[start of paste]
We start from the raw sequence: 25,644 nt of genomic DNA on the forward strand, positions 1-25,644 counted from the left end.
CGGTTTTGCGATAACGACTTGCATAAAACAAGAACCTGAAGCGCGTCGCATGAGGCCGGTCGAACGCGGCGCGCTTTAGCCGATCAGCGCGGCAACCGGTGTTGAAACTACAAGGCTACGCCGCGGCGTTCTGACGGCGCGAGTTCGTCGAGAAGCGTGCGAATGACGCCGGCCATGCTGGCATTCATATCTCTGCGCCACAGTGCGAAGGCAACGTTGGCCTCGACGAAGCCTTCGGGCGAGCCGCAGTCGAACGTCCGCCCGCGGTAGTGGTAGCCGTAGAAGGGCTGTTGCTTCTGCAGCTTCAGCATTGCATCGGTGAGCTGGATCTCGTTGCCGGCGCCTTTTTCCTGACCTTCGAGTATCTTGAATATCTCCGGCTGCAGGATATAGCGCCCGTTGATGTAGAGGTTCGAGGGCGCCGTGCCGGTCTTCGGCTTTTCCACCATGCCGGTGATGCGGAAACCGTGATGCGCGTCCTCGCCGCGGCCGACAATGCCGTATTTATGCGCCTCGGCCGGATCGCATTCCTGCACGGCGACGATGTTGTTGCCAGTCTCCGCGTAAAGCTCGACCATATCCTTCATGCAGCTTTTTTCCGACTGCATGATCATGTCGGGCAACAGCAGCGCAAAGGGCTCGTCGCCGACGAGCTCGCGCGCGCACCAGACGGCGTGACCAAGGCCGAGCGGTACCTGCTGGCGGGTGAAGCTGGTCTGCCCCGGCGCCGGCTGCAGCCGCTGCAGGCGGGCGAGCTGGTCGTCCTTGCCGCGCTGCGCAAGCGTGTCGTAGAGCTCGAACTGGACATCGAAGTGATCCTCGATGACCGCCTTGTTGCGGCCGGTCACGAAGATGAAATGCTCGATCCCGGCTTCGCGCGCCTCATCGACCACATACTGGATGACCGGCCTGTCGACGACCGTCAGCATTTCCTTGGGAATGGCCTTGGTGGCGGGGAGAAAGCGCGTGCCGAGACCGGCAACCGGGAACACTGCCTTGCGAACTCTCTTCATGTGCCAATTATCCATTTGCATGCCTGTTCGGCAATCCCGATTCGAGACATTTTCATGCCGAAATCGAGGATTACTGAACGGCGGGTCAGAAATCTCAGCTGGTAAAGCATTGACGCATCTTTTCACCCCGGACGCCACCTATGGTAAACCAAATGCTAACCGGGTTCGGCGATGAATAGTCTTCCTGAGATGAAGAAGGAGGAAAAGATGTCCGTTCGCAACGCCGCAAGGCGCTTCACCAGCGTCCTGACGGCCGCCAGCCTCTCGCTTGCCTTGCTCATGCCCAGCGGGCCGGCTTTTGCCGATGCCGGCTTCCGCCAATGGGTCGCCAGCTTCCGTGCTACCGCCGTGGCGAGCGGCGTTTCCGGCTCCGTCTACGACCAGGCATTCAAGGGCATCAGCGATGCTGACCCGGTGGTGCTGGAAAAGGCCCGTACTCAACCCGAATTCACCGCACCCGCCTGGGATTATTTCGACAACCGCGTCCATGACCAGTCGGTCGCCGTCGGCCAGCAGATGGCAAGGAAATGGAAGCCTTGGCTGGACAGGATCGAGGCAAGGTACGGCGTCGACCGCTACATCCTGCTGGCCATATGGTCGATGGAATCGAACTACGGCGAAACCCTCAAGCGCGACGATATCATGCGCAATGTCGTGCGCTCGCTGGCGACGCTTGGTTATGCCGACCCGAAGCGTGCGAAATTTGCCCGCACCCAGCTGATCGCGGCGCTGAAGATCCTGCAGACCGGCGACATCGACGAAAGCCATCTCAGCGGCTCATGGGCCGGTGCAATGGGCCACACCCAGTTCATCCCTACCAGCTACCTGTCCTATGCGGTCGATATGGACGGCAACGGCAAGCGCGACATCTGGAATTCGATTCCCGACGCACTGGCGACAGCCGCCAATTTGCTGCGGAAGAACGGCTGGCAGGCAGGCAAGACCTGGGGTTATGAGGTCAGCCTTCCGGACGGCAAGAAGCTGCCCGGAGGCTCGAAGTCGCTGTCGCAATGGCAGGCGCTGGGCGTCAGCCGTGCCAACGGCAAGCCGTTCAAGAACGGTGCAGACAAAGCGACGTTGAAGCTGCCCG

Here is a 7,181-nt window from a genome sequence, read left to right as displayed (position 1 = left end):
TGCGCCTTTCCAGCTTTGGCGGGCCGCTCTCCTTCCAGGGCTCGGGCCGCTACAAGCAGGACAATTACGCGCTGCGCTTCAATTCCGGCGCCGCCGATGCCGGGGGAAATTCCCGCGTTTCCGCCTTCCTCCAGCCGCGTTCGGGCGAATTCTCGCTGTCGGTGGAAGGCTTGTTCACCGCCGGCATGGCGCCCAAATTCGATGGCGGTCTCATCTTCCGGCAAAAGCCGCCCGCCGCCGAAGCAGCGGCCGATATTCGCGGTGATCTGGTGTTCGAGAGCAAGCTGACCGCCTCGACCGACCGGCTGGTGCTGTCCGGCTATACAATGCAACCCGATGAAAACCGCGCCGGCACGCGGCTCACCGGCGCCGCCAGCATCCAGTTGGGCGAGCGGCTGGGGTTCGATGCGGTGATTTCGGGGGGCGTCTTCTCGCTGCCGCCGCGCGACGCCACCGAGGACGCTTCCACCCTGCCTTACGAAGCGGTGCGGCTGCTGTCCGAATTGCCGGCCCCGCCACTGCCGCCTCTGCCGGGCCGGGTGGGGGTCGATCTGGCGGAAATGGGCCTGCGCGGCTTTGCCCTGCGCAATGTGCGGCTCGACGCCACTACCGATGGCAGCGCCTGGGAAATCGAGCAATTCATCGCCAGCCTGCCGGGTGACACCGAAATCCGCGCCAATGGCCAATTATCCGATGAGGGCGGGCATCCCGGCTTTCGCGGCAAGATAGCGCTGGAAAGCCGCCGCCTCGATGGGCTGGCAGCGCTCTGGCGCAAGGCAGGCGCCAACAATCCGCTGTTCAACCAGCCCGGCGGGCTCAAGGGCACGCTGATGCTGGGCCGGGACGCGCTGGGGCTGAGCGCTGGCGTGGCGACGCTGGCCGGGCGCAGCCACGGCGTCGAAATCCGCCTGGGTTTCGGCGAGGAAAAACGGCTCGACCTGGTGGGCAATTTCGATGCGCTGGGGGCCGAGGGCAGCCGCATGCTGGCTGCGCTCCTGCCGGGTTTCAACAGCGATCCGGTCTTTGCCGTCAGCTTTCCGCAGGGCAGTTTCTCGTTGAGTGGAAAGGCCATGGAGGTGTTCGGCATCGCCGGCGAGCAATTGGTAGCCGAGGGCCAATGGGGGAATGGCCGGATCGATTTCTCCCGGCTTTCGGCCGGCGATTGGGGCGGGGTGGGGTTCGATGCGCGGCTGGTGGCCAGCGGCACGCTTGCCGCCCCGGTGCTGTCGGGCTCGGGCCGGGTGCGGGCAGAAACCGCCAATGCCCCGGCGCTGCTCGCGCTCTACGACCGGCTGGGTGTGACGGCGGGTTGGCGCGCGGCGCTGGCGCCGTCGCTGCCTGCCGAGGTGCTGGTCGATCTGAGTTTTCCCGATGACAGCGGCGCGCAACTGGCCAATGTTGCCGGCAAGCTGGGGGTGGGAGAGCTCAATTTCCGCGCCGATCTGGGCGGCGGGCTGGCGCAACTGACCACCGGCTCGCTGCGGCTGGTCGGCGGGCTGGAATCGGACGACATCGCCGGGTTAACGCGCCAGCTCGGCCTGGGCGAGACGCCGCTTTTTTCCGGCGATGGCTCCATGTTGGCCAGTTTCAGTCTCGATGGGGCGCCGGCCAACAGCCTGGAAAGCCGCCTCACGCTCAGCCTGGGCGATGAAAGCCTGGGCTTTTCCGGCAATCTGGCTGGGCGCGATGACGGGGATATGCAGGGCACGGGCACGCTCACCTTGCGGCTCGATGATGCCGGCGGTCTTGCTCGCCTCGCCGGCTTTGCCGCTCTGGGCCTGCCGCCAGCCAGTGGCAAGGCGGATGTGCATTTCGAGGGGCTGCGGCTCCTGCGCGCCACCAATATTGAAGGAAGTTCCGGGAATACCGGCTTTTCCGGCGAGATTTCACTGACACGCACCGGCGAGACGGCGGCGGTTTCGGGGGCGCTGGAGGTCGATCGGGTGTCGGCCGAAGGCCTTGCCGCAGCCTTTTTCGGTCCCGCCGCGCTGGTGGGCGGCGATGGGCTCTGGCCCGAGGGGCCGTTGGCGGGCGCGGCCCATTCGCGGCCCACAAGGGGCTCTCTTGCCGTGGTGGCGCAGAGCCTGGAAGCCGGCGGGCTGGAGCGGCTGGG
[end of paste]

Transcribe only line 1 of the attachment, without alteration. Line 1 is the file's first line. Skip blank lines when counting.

We start from the raw sequence: 25,644 nt of genomic DNA on the forward strand, positions 1-25,644 counted from the left end.